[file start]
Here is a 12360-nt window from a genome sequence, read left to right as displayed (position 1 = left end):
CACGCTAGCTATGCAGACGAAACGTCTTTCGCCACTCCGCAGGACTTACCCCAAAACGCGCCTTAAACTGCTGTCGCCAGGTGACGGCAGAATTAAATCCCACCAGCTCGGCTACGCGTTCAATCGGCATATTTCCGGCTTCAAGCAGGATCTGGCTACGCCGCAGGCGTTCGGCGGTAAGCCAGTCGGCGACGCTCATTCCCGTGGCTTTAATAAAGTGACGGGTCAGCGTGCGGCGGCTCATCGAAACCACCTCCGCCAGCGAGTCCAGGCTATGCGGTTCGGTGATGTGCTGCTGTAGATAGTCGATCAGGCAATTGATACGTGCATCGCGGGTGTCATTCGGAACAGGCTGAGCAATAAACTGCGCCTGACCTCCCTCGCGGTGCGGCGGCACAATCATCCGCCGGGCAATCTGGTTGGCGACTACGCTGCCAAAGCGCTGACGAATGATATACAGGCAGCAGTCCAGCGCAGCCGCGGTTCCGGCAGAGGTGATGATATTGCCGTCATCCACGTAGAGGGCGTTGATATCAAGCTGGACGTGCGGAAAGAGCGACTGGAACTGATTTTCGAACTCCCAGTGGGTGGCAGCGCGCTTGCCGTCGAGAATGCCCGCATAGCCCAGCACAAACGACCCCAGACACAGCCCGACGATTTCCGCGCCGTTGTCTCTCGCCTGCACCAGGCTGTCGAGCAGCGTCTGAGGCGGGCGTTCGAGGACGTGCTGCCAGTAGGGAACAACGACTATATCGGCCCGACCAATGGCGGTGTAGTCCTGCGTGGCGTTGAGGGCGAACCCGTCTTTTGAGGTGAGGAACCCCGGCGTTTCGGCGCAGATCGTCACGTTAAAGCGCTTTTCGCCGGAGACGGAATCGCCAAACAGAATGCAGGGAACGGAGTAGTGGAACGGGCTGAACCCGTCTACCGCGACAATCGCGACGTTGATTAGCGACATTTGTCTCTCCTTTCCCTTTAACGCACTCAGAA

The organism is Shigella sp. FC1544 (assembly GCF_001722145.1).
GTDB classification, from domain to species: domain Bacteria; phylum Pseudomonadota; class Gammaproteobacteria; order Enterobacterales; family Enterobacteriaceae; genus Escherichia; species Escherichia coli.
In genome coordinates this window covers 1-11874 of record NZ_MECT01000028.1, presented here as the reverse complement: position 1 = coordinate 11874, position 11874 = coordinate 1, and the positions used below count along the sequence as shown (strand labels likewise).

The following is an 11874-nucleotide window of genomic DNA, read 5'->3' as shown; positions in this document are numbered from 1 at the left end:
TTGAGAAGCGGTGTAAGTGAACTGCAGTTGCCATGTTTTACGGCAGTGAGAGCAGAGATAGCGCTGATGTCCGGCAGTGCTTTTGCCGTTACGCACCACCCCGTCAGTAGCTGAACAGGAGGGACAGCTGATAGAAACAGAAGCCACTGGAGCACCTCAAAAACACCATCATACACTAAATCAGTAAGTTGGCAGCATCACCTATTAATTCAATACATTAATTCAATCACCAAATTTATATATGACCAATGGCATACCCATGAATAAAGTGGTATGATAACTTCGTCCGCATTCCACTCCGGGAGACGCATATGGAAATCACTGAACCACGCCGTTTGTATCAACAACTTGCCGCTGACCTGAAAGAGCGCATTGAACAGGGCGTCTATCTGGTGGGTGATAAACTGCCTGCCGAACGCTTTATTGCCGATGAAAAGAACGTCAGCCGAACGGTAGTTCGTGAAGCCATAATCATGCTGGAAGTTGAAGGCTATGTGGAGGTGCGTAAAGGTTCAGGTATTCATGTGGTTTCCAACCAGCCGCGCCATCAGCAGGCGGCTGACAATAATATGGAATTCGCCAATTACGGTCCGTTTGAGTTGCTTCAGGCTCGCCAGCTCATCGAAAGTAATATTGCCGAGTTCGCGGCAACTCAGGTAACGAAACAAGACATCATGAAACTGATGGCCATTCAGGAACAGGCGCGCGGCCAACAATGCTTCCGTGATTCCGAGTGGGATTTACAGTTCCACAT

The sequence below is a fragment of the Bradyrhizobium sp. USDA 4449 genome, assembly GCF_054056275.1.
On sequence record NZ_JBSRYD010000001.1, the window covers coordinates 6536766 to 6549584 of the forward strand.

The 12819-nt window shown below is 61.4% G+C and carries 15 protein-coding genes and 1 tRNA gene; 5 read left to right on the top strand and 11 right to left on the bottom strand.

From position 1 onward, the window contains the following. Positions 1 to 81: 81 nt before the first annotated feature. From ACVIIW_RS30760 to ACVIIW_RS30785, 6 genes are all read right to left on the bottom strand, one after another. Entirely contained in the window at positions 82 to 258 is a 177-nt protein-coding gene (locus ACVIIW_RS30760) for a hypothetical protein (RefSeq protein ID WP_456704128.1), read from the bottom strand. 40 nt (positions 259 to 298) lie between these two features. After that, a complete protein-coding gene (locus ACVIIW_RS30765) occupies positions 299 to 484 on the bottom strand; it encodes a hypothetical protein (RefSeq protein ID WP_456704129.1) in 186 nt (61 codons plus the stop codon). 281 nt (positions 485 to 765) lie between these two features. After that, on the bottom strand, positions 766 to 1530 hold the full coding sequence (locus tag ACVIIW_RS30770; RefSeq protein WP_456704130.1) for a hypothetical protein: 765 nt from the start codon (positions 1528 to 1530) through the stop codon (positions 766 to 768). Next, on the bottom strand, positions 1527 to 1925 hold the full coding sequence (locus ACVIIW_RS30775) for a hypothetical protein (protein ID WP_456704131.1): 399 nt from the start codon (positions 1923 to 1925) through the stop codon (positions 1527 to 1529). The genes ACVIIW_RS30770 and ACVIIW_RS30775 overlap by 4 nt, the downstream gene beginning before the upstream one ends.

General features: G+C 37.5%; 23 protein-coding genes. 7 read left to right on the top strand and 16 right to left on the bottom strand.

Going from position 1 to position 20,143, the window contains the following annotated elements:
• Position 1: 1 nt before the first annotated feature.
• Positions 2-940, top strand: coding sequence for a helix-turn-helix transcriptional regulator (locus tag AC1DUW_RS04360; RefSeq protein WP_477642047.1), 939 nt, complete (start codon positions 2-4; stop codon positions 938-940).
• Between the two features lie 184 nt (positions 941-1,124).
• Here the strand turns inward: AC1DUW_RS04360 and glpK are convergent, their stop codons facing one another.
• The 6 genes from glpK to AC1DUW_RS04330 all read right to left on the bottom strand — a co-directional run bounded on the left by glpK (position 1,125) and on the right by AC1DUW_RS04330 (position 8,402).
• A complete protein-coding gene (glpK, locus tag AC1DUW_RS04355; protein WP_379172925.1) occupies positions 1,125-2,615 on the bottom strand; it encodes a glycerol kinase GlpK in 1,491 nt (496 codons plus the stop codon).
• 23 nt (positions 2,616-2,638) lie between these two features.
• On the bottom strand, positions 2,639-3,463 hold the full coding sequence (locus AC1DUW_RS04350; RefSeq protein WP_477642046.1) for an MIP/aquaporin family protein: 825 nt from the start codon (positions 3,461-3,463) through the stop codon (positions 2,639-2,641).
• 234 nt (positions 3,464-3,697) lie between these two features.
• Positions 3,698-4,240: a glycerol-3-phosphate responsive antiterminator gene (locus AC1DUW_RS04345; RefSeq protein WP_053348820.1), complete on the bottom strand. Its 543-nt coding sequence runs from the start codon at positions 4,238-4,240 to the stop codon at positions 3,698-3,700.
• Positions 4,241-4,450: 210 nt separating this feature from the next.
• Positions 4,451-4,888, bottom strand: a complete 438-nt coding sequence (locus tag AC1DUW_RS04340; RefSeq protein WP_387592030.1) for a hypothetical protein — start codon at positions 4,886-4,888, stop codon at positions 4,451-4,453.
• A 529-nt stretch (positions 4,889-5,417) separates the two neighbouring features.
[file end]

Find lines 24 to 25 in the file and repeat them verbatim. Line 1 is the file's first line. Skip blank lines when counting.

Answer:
• Positions 4,241-4,450: 210 nt separating this feature from the next.
• Positions 4,451-4,888, bottom strand: a complete 438-nt coding sequence (locus tag AC1DUW_RS04340; RefSeq protein WP_387592030.1) for a hypothetical protein — start codon at positions 4,886-4,888, stop codon at positions 4,451-4,453.